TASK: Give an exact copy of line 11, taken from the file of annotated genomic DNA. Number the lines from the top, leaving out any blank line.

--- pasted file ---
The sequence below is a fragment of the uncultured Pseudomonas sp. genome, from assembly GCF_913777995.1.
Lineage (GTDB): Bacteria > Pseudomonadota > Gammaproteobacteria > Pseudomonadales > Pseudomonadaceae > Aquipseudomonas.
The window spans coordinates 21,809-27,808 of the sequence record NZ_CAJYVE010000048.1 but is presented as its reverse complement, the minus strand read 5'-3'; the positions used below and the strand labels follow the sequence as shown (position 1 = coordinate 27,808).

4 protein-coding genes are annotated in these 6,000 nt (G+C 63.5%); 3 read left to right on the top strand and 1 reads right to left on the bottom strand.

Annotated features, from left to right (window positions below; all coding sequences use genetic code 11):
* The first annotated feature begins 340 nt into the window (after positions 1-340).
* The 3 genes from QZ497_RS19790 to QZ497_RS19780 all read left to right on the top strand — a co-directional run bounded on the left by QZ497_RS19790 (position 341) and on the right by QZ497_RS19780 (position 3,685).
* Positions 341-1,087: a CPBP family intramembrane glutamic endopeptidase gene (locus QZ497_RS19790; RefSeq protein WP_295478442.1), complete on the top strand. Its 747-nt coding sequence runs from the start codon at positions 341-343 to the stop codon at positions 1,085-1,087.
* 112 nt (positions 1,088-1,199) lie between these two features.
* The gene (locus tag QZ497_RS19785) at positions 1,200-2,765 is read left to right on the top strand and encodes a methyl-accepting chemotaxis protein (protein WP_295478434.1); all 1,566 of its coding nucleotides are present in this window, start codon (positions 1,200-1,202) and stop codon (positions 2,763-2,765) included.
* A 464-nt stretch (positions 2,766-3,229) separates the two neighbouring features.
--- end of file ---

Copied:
* A 464-nt stretch (positions 2,766-3,229) separates the two neighbouring features.